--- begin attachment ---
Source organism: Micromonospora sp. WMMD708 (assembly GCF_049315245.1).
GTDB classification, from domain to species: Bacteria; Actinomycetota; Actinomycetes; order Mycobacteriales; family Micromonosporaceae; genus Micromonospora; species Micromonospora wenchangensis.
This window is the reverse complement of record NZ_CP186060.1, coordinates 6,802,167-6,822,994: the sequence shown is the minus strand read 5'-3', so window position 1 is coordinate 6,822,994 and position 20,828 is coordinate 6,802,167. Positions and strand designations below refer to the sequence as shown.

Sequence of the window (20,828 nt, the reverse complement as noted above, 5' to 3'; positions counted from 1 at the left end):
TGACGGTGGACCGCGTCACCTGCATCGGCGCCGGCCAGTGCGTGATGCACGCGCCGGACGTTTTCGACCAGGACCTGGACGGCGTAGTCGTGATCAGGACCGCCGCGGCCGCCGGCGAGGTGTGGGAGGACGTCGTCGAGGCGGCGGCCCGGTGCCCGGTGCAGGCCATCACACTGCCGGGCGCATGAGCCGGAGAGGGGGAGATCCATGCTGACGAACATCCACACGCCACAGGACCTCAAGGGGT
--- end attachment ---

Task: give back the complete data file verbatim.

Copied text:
Source organism: Micromonospora sp. WMMD708 (assembly GCF_049315245.1).
GTDB classification, from domain to species: Bacteria; Actinomycetota; Actinomycetes; order Mycobacteriales; family Micromonosporaceae; genus Micromonospora; species Micromonospora wenchangensis.
This window is the reverse complement of record NZ_CP186060.1, coordinates 6,802,167-6,822,994: the sequence shown is the minus strand read 5'-3', so window position 1 is coordinate 6,822,994 and position 20,828 is coordinate 6,802,167. Positions and strand designations below refer to the sequence as shown.

Sequence of the window (20,828 nt, the reverse complement as noted above, 5' to 3'; positions counted from 1 at the left end):
TGACGGTGGACCGCGTCACCTGCATCGGCGCCGGCCAGTGCGTGATGCACGCGCCGGACGTTTTCGACCAGGACCTGGACGGCGTAGTCGTGATCAGGACCGCCGCGGCCGCCGGCGAGGTGTGGGAGGACGTCGTCGAGGCGGCGGCCCGGTGCCCGGTGCAGGCCATCACACTGCCGGGCGCATGAGCCGGAGAGGGGGAGATCCATGCTGACGAACATCCACACGCCACAGGACCTCAAGGGGT